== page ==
Precision in Every Pulse: HIFU - Shaping the Future of Prostate Care
Personalized Care, Tailored to Your Life: Your Journey, Your Healing
Welcome to our Prostate HIFU resource! If you or someone you care about is dealing with prostate cancer, understanding the available treatments can be both overwhelming and crucial. Prostate HIFU (High-Intensity Focused Ultrasound) is a cutting-edge approach, and we’re here to guide you through it.
-Jonathan Hu. MD
If you haven’t done so already please read more about prostate cancer
What is HIFU?
HIFU is a non-invasive treatment using focused ultrasound waves to target and destroy prostate cancer cells. Unlike traditional methods, it doesn’t involve surgery or radiation. The ultrasound energy is precisely directed at the cancerous tissue, leaving healthy tissue unharmed.
HIFU (High-Intensity Focused Ultrasound) for prostate cancer is generally safe, but like any medical procedure, it carries some risks. Potential risks may include:
- urinary incontinence (<1%)
- rectal fistula (0.1%)
- erectile dysfunction (5-15%)
Is HIFU right for me?
Following anesthesia, the duration of planning, contouring, and interpreting images for your personalized treatment will typically take about 30 minutes, depending on the size and shape of your prostate. Subsequently, the treatment itself usually lasts for 1-2 hours.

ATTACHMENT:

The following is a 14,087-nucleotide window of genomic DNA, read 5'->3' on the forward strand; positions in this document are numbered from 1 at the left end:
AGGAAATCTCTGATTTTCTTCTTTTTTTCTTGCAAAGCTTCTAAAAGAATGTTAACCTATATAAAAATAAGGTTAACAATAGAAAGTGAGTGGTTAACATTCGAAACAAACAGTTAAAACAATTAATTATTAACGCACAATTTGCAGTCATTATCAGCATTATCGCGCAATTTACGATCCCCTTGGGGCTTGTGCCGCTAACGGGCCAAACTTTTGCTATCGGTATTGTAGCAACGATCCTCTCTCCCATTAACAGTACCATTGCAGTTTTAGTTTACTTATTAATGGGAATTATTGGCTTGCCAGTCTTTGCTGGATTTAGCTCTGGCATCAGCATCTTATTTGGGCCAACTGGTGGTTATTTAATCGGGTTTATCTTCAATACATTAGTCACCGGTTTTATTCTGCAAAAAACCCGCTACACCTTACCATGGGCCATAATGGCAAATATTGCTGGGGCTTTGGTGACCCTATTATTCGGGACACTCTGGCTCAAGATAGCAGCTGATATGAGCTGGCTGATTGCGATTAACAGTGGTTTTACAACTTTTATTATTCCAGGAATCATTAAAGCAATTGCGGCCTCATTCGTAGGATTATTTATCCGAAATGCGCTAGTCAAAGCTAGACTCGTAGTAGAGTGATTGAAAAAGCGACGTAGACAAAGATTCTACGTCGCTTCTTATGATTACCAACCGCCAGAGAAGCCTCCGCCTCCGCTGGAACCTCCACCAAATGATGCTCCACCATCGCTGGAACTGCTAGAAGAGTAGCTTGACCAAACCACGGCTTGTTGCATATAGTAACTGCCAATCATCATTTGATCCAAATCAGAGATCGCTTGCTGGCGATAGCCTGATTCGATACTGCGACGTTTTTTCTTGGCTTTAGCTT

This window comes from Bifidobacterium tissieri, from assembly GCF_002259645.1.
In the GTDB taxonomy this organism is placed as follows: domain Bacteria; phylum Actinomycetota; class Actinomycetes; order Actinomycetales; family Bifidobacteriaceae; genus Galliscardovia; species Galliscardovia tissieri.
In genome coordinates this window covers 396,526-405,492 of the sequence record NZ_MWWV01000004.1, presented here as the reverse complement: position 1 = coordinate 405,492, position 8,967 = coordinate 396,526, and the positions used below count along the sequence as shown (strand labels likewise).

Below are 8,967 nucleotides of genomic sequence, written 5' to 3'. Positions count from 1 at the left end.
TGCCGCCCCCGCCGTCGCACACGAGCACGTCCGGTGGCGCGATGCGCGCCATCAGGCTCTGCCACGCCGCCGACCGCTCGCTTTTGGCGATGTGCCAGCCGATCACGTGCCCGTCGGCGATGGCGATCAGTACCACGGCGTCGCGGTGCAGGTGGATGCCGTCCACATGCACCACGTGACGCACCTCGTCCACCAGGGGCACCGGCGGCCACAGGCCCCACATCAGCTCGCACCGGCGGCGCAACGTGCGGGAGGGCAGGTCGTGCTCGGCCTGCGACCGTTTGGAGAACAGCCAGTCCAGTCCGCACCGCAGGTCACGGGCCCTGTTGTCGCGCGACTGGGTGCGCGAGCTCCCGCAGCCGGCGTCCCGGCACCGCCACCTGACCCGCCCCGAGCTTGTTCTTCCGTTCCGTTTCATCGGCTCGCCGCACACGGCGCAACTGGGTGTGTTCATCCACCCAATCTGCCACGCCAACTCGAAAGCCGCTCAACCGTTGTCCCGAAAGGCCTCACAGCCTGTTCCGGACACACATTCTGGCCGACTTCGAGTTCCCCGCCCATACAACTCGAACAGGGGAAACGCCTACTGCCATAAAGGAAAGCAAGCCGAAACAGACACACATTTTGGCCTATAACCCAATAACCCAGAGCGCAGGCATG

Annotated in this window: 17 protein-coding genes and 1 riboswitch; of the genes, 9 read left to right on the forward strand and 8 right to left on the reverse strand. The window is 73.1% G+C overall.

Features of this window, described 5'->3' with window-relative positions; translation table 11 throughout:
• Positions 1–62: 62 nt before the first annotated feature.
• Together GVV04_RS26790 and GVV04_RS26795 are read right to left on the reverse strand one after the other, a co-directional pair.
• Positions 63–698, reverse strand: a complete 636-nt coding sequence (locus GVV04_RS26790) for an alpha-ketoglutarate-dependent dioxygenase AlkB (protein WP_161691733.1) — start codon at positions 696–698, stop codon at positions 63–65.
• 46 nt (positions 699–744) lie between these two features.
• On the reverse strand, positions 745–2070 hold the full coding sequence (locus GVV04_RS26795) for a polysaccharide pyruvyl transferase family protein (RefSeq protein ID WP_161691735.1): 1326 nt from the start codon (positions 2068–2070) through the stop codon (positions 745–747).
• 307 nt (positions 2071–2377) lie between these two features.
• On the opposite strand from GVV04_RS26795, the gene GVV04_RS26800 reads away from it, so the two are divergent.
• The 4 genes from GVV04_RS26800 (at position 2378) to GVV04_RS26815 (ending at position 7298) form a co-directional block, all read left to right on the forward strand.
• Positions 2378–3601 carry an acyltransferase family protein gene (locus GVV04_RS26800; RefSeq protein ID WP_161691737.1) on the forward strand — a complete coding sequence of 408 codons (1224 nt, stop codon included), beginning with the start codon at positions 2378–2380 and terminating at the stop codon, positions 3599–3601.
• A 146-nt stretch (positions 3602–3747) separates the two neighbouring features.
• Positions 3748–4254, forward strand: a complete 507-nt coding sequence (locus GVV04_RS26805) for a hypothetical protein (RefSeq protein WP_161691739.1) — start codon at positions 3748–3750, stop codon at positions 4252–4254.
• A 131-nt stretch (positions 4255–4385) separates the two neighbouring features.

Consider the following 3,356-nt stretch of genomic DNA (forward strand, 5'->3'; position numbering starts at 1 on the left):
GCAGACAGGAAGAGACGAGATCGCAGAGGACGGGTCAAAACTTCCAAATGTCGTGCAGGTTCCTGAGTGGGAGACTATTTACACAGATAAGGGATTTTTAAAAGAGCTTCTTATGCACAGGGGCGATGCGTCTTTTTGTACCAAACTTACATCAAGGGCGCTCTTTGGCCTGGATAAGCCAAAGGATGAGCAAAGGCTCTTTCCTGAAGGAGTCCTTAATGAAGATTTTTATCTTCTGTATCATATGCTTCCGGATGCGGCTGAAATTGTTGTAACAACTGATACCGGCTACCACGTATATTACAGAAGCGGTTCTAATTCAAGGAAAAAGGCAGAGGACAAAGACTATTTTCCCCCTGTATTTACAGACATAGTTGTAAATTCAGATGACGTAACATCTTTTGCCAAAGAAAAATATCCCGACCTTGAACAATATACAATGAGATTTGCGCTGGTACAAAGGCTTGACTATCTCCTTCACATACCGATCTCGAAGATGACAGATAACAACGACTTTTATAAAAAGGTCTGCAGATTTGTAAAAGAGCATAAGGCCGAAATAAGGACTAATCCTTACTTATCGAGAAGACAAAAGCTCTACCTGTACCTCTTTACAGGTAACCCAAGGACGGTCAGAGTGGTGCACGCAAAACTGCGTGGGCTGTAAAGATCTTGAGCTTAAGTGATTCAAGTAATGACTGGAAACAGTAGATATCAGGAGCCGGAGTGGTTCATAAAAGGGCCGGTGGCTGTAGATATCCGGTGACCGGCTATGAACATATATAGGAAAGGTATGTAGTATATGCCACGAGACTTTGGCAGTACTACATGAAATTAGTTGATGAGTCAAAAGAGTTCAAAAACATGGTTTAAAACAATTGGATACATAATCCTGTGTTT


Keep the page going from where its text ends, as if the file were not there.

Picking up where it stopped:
After treatment you may have some catheter discomfort this is normal until you get used to it or the foley is removed. Typically we do not give medication as there are more side effects than benefits.
Roughly 2/3 of patients do well after HIFU and do not need further treatment.
Even following HIFU, individuals may explore salvage options such as repeat HIFU, surgery, or radiation. Opting for HIFU initially does not preclude the possibility of pursuing alternative modalities later, ensuring a flexible approach to prostate cancer management without closing off other potential avenues
The majority of men can return to their usual activities within 1 to 2 days after the procedure, including regular short walks. More vigorous physical activities can be resumed after the removal of the catheter. Notably, there is no need for incision care or stitches removal, streamlining the recovery process.